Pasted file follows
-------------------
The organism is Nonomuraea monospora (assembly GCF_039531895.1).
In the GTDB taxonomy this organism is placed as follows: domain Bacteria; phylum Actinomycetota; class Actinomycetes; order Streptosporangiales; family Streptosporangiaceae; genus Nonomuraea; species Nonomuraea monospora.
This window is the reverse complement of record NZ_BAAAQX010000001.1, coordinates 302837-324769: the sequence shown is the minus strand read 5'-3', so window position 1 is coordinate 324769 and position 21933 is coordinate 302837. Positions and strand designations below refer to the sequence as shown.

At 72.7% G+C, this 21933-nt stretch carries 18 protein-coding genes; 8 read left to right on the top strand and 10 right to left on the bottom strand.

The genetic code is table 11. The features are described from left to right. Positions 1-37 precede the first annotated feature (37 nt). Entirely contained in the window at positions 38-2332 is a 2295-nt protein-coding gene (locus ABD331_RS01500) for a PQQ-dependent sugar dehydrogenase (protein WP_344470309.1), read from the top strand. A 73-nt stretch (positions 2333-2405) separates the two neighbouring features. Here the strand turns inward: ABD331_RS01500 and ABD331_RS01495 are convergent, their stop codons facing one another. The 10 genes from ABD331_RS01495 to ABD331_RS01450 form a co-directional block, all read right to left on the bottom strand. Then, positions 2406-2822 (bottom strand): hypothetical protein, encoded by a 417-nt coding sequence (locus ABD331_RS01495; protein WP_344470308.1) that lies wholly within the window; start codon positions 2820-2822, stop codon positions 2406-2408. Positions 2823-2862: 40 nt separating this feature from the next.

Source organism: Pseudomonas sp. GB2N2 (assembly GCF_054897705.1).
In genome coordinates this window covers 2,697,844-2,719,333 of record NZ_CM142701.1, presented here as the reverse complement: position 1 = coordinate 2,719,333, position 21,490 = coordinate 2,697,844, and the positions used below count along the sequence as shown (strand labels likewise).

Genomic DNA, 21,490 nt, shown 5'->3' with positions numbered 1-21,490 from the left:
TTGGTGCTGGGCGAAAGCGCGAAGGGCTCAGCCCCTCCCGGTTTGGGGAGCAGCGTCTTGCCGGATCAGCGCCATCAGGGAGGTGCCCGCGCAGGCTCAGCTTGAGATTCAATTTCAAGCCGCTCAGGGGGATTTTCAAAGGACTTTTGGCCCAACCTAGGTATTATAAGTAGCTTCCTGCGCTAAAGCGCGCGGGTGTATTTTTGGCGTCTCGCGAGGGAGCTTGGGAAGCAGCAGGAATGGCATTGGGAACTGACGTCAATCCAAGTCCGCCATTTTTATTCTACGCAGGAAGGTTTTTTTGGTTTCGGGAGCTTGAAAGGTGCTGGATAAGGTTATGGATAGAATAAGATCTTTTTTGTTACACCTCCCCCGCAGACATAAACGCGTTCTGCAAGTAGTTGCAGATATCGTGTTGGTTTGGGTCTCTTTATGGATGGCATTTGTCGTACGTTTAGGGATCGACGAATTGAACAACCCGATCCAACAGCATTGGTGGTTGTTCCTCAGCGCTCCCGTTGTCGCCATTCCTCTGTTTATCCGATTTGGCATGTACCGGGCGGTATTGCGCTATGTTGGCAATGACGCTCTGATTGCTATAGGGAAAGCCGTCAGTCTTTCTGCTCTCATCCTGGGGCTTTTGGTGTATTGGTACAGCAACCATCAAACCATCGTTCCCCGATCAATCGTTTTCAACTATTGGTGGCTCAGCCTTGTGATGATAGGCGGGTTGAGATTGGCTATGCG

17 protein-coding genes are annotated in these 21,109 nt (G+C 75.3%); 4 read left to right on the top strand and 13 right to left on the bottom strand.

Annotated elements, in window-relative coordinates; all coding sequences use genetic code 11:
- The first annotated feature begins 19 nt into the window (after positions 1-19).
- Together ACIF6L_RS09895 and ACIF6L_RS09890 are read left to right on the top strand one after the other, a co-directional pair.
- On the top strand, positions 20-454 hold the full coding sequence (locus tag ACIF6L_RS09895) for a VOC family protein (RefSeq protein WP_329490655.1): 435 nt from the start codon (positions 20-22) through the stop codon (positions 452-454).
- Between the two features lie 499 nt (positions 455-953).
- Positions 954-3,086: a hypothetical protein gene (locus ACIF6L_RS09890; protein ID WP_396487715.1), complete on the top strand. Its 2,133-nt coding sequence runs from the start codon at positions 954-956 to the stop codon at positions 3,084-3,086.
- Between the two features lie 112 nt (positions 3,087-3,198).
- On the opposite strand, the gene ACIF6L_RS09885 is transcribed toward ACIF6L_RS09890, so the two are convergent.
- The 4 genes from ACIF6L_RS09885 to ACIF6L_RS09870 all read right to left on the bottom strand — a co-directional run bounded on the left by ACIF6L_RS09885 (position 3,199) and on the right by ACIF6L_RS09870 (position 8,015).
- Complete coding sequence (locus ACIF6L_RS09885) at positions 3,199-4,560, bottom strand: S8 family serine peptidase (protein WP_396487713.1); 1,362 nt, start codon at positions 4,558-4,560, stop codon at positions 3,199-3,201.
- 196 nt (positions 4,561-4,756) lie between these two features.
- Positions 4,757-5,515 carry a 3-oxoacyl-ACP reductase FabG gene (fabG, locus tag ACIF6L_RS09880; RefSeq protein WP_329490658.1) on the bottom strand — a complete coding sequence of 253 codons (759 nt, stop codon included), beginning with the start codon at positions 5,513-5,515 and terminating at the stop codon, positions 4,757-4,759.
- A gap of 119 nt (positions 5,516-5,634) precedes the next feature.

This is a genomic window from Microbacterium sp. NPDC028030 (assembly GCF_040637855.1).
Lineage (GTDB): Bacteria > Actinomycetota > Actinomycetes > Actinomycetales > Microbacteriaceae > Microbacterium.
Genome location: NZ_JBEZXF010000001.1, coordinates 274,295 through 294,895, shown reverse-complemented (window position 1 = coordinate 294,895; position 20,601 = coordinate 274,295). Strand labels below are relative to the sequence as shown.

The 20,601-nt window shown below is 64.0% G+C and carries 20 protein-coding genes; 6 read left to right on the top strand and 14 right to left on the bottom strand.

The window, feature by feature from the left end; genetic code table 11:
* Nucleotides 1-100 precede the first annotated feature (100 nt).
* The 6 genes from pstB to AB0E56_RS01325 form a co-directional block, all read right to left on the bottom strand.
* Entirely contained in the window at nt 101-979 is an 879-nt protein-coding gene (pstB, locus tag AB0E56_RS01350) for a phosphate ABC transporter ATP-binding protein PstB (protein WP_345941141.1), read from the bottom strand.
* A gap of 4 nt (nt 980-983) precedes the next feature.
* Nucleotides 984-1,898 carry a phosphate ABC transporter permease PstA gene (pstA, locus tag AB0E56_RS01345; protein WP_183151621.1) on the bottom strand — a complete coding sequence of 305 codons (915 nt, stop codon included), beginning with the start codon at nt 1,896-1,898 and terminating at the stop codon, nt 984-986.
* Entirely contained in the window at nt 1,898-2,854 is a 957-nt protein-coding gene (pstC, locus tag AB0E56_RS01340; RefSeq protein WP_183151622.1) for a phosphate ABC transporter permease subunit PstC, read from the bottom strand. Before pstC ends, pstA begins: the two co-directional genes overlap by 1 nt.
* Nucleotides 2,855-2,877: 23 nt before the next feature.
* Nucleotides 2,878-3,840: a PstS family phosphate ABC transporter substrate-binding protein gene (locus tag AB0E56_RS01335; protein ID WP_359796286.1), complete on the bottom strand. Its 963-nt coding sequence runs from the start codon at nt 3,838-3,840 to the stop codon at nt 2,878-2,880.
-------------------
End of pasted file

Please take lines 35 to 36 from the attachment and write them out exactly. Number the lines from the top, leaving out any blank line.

* Nucleotides 2,855-2,877: 23 nt before the next feature.
* Nucleotides 2,878-3,840: a PstS family phosphate ABC transporter substrate-binding protein gene (locus tag AB0E56_RS01335; protein ID WP_359796286.1), complete on the bottom strand. Its 963-nt coding sequence runs from the start codon at nt 3,838-3,840 to the stop codon at nt 2,878-2,880.